A group of us all squished into a van and headed out with the Thai Farm Cooking School. Right away, we loved our guide/instructor, Embee, a lovely woman with an inimitable laugh and a wicked sense of humor. The first stop was the market, where we learned all about the ingredients we would be using and ogled at some that we were thankful to not be needing.


After the market, we went to the cooking school’s organic farm and learned more about the herbs and spices we’d be using. Mike, in a display of bravado and upon Embee’s urging, took a bite of a raw Thai chili and spent the next 90 minutes extinguishing the fire in his mouth and regaining the feeling in his lips.


There were many more chilies to be tried, as we learned how to make different soups, green and red curries with chicken, sweet and sour chicken, our very own pad Thai, and finished up with a mango sticky rice dessert. The class was nothing but good times and giggles, and we ended up meeting a fantastic British couple — Matt and Anouska —  who invited us out for drinks later that evening.

Despite some rain, we had a ridiculously fun time. Anouska had found a bar that was off the beaten path of tourists and more for Thai twenty-somethings attending the local university.  When we first walked in, the live band was playing Thai pop songs. Maybe it was because we stuck out pretty badly, and maybe it was just fate, but the band switched to English songs and our evening really escalated. We heard a lot of Maroon 5, Bruno Mars, and Rihanna. The best though, was hearing Aerosmith’s “I Don’t Want to Miss a Thing” TWICE by two different bands. The second version was way better and we all got pretty into it. It was hard to tell if the singers actually knew the lyrics they were singing, or if they were just mimicking the sounds, but it didn’t matter.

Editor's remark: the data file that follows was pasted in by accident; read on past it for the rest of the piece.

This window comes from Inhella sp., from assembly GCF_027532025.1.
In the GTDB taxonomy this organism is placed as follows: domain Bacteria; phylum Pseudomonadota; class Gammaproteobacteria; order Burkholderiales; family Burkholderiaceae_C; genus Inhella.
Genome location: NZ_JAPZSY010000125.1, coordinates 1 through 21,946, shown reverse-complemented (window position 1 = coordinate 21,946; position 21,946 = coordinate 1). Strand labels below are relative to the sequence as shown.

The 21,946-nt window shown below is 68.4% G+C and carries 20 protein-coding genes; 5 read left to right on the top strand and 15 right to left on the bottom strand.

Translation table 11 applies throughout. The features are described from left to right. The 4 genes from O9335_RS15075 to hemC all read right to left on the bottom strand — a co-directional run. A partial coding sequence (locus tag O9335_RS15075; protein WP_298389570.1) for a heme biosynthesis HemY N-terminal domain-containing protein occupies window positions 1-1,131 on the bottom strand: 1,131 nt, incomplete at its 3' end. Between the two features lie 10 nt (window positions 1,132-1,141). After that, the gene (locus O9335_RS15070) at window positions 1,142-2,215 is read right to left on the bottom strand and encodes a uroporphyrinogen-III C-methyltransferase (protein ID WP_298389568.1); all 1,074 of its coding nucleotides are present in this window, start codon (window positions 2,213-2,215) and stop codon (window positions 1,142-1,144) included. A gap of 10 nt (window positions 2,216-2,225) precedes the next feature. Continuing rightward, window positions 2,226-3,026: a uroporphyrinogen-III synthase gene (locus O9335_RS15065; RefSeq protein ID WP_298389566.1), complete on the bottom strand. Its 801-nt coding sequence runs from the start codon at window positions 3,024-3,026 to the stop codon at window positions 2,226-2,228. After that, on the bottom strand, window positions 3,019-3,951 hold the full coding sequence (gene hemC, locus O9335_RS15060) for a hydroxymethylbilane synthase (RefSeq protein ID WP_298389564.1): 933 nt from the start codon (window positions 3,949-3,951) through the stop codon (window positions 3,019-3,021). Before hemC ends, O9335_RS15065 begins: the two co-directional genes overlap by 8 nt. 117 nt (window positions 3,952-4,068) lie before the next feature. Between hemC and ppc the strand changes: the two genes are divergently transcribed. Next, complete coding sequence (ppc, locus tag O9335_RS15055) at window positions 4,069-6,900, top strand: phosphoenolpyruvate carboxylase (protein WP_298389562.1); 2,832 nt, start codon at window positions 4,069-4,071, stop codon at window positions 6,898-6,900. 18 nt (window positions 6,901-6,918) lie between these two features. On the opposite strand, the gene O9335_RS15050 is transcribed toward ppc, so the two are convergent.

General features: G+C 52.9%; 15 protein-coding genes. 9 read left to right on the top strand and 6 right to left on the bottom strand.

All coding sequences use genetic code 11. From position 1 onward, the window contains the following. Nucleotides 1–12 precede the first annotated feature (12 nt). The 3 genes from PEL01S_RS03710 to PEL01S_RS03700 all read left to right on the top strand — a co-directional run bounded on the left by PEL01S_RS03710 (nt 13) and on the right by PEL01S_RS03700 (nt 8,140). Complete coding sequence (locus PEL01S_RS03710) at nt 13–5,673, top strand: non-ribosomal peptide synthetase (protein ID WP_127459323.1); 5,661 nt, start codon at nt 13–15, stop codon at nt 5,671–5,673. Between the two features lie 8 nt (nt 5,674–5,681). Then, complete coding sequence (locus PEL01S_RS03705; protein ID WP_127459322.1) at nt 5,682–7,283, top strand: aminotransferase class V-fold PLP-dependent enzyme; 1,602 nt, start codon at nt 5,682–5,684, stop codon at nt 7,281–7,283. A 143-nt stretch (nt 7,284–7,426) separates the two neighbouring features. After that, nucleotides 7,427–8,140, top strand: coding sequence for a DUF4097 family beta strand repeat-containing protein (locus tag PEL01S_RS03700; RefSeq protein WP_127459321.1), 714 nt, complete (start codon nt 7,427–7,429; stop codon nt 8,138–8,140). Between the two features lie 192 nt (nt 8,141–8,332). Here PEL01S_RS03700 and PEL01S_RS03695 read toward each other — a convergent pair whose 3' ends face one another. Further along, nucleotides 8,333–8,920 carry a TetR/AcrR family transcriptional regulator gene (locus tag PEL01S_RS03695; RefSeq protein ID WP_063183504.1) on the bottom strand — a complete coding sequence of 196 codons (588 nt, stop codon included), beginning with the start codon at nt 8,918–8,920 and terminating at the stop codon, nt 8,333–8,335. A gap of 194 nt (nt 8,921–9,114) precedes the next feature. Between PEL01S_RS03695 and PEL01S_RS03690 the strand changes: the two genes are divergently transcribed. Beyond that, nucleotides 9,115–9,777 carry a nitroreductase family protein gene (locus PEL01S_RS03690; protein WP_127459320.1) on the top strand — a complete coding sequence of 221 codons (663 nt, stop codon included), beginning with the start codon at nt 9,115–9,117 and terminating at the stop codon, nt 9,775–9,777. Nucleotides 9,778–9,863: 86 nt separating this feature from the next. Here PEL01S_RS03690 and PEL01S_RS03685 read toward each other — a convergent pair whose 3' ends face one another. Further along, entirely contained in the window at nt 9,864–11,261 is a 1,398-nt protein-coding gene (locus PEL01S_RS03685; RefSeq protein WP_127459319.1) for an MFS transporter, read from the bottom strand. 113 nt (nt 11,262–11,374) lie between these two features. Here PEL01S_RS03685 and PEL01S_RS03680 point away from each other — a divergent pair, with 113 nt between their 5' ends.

Kathleen had made it perfectly clear that we turned into pumpkins at midnight (because we were being picked up at 8 a.m. the next morning to see the elephants), yet the hours flew by and we made it home — after a late-night trip to an aptly named burger joint called Mike’s — around 2:30. You know what? Maybe we actually are kind of badass.


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Planes, Trains, and… Tuk-Tuks

We made it to Cambodia, but it’s been a long trip. We left Dulles at 12:30 on Thursday and arrived at our first real destination, Siem Reap, Cambodia early Saturday evening.